Engineers who want to add wireless capabilities to their
products may now have a quicker way to get the job done.
wireless connectivity solution from Redpine
Signals, Inc. and Renesas Electronics
America Inc. makes it faster and easier for engineers to incorporate IEEE
802.11n Wi-Fi into embedded systems. Renasas says the solution could be
employed in such applications as home automation, security panels, factory
automation and countless other wireless communication systems.
timeline for adding wireless connectivity is six to eight months," notes Rohan
Joginpalli, product manager for Redpine Signals, Inc. "But with this solution,
we have customers who are doing it in one month. In some cases, I can even get
it working in two days."
engineers say their system has 18 patents on it, with 50 more in the works.
Wi-Fi Starter Kit is intended to be a user-friendly development platform for
engineers who want to develop applications on Renesas' RX62N microcontroller (MCU). It includes an API library for controlling the
Wi-Fi module, sample code and a suite of development tools for coding and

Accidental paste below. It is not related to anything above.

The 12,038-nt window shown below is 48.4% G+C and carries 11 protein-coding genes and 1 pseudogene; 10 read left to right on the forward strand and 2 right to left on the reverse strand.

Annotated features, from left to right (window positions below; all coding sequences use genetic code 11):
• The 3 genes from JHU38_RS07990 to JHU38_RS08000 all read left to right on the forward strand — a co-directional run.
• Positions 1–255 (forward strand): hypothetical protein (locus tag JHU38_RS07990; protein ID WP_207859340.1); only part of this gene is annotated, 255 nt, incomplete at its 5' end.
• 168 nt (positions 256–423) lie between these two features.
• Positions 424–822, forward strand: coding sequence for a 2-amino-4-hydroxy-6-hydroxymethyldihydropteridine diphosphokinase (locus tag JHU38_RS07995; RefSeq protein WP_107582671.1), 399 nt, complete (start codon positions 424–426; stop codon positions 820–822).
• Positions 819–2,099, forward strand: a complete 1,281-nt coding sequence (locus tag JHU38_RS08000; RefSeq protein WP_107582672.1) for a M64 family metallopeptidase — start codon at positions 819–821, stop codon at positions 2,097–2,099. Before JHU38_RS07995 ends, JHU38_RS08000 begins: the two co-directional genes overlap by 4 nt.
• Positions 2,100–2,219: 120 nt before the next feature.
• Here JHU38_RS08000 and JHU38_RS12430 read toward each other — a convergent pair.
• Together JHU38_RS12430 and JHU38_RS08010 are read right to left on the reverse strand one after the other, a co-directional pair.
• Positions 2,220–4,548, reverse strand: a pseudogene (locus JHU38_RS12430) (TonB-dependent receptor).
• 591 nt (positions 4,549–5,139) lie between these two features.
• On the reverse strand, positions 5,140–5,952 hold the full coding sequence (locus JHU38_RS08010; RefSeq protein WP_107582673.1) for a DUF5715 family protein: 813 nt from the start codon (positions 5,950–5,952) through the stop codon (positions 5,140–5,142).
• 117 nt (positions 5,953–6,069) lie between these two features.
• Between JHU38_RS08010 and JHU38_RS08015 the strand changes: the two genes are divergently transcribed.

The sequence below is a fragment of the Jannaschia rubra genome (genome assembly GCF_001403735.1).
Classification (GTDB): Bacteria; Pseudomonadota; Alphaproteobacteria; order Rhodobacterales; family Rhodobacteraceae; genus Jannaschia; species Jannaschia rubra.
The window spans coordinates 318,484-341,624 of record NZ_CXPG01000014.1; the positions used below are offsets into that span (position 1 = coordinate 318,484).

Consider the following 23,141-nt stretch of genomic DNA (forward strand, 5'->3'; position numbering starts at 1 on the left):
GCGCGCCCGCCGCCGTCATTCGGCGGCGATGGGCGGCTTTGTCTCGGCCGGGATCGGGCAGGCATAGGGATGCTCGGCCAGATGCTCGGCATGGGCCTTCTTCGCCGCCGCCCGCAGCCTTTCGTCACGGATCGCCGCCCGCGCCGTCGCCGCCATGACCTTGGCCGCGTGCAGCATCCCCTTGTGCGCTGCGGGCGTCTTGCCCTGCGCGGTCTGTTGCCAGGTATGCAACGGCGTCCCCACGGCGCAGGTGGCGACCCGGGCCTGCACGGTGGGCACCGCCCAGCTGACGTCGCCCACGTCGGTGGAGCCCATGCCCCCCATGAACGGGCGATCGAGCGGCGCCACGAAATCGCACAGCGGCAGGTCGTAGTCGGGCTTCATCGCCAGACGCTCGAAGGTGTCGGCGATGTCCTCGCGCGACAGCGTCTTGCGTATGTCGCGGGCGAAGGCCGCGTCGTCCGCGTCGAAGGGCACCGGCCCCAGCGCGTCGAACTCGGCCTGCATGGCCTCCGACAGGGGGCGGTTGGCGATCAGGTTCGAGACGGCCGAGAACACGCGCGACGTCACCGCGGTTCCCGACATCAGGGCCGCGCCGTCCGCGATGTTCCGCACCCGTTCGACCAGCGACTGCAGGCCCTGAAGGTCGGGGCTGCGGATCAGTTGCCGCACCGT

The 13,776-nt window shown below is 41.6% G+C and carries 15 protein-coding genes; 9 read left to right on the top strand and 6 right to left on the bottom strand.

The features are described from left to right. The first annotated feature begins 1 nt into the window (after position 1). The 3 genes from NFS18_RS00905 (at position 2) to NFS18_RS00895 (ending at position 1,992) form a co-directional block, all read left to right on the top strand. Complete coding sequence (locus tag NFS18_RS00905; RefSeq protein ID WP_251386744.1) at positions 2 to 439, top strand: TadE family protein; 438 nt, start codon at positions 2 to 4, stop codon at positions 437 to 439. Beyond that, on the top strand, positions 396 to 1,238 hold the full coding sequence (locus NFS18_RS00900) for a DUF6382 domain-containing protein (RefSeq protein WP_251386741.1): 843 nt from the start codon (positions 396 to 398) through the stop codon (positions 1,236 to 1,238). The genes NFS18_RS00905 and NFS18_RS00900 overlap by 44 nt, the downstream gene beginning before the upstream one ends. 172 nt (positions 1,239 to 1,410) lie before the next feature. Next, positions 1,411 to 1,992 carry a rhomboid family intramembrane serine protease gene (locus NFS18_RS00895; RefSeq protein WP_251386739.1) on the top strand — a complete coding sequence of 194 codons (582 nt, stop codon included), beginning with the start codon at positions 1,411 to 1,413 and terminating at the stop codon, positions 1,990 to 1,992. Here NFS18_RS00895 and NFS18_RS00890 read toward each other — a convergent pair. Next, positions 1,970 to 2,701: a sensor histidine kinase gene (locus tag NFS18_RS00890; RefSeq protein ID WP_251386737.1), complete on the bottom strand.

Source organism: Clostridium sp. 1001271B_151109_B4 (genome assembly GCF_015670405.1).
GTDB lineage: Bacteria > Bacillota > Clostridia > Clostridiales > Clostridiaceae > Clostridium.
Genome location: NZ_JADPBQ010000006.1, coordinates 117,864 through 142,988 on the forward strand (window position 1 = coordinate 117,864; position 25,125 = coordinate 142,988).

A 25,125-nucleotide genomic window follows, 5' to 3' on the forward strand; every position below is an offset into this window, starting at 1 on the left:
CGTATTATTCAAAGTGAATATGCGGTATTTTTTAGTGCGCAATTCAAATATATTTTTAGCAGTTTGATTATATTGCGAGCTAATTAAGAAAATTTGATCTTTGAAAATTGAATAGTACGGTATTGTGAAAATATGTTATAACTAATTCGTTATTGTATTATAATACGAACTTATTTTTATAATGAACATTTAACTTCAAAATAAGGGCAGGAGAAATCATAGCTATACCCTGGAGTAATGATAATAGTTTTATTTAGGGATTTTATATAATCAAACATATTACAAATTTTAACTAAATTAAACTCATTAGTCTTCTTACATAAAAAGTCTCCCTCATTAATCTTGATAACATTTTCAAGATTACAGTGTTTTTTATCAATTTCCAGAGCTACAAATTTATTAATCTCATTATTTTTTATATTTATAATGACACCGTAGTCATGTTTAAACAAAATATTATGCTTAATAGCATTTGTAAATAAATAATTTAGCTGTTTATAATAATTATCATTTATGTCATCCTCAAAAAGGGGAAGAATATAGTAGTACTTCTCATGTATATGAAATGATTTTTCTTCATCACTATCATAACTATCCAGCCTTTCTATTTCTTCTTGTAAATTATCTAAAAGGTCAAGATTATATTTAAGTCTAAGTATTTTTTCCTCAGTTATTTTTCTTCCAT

essentially Wi-Fi in a box," says Ritesh Tyagi, director of microcontroller
products and solutions marketing at Renesas. "They can take this, connect it to
their existing board and have embedded Wi-Fi."
engineers say that the Redpine/Renesas solution removes many of the concerns
that developers have when adding Wi-Fi to an existing product. "They don't have
to worry about signal routing, FCC certification or software integration,"
Tyagi says. "If they want to add Wi-Fi, most of work is already done for them."
Robots that walk have come a long way from simple barebones walking machines or pairs of legs without an upper body and head. Much of the research these days focuses on making more humanoid robots. But they are not all created equal.
The IEEE Computer Society has named the top 10 trends for 2014. You can expect the convergence of cloud computing and mobile devices, advances in health care data and devices, as well as privacy issues in social media to make the headlines. And 3D printing came out of nowhere to make a big splash.
For industrial control applications, or even a simple assembly line, that machine can go almost 24/7 without a break. But what happens when the task is a little more complex? That’s where the “smart” machine would come in. The smart machine is one that has some simple (or complex in some cases) processing capability to be able to adapt to changing conditions. Such machines are suited for a host of applications, including automotive, aerospace, defense, medical, computers and electronics, telecommunications, consumer goods, and so on. This discussion will examine what’s possible with smart machines, and what tradeoffs need to be made to implement such a solution.